Strip-off is the name for the process in bankruptcy where a second mortgage is removed from property. As background, mortgages are paid in order of priority in a foreclosure sale, meaning that the first lien is paid in full before any money paid to the second one, and that one must be paid in full before the third one, etc. So, for example, if a property sold for $200,000 and has 3 mortgages, for $180,000, $50,000 & $40,000, the first would get its full 180K, the second $20 and the 3rd would get zero. From an insolvency approach, the first is fully secured, the second is partially secured and the 3rd is unsecured. The property is known as “under water”.
As readers undoubtedly know, bankruptcy provides a resolution of the claims of debtors and creditors. In Chapter 7, individuals receive a discharge of their personal liability in exchange for giving up their assets that over a certain amount that varies from state to state and is a minimum of $13,000 in NJ. So while the debtor leaves Chapter 7 owing nothing (excluding non-dischargeable debts), secured claims are generally left unaffected, meaning that the lender continues to have the right to its collateral (car loan or mortgage). For that reason, most debtors will continue to pay their mortgages and car loans to keep the property.
There are 11 Federal Circuit courts, NJ is in the 3rd Circuit. While most circuits (including the 3rd Circuit) prohibit it, the 11th Circuit (FL & other Southeastern states) allowed Chapter 7 debtors to strip off second mortgages. Chapter 7 debtor Floridian David Caulkett who owed $183,000 on his $90,000 home was able to strip off (eliminate) not only the personal debt but also the mortgage lien from his property. The US Supreme Court released a decision Monday stopping that practice, so Mr. Caulkett is now left with the mortgage lien intact even through he cannot be forced to pay it.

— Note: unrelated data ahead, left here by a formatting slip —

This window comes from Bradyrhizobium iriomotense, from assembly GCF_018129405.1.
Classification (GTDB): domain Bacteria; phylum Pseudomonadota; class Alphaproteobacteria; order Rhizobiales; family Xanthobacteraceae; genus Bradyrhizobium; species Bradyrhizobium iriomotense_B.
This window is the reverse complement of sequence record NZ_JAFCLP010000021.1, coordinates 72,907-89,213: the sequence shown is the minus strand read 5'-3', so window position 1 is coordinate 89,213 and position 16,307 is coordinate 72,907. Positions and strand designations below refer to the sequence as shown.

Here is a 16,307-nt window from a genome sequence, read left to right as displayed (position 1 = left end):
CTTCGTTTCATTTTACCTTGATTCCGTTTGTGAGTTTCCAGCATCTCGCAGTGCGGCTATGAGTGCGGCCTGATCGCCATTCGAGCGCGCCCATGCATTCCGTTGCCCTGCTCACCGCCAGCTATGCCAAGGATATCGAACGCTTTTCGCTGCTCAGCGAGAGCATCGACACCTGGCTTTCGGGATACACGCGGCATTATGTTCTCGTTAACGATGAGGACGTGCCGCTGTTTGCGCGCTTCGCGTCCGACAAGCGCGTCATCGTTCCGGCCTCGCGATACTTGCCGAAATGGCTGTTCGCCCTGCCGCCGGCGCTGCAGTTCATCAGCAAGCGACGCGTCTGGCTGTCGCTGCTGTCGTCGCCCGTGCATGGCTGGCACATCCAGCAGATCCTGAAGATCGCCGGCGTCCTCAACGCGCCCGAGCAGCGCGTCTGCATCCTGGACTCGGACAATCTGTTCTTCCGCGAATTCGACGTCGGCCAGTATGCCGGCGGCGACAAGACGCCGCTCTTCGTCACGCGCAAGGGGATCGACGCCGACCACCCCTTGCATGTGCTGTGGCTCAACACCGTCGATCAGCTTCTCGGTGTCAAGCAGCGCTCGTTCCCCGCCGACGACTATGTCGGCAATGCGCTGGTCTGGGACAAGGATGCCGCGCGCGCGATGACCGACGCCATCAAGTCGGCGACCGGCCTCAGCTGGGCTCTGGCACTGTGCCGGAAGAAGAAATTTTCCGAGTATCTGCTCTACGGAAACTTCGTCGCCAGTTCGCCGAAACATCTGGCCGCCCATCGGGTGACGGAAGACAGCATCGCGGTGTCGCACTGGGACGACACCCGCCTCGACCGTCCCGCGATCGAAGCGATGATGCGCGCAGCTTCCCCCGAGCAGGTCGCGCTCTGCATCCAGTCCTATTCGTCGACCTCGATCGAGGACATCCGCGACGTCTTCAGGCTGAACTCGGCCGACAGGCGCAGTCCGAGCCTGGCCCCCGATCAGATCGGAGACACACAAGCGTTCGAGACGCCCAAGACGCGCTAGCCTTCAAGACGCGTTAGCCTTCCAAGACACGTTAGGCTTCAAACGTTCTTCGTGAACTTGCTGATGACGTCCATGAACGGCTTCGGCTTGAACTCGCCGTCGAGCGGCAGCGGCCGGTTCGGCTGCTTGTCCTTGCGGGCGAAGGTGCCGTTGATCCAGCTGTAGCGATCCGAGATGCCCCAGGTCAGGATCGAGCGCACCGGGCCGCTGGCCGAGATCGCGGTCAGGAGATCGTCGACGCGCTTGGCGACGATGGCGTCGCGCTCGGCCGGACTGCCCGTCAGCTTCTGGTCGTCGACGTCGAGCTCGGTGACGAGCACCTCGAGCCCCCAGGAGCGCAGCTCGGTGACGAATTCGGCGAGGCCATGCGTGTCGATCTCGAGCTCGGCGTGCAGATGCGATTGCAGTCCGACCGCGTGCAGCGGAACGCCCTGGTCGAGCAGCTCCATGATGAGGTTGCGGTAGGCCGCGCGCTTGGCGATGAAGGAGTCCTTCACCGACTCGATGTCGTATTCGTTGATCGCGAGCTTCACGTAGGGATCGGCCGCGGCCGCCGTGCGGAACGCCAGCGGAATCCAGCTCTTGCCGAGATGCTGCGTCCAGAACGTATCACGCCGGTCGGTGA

The good news, however, is that this decision will have little impact in NJ, since Bankruptcy lawyers never used Chapter 7 for strip-off. Instead, the NJ practice utilizes Chapter 13 for that purpose. A person such as Mr. Caulkett who filed Chapter 13, under current interpretation, is able to strip off the second mortgage. However, Chapter 13 is more cumbersome and expensive and requires debtors to make at least some payments for 3 years. While Bankruptcy lawyers around the country were hoping for a favorable decision from the Supreme Court, Justice Thomas, writing in a unanimous decision, dashed their hopes, while leaving Chapter 13 alive & well.
Ronald LeVine will be a member of the faculty for a new seminar entitled, “ Practical Tips for Litigating Cases Under the Consumer Fraud Act”. This seminar is presented in cooperation with the NJSBA Consumer Law Protection Committee. It will be held on:
Tuesday, April 7, 2015 9:00 AM to 1:00 PM at the NJ Law Center in New Brunswick, NJ
According to the flyer:, consumer fraud cases dominate New Jersey’s court docket with respect to a myriad of different causes of action. Our panel of attorneys, who have entrenched their practices in handling these cases, will begin by addressing the basics of consumer fraud actions, and then dovetail into a discussion of the most prevalent cases in 2015, procedural issues, tops for presenting and defending CFA claims, as well as many of the challenges raised in handling specific types of consumer fraud cases.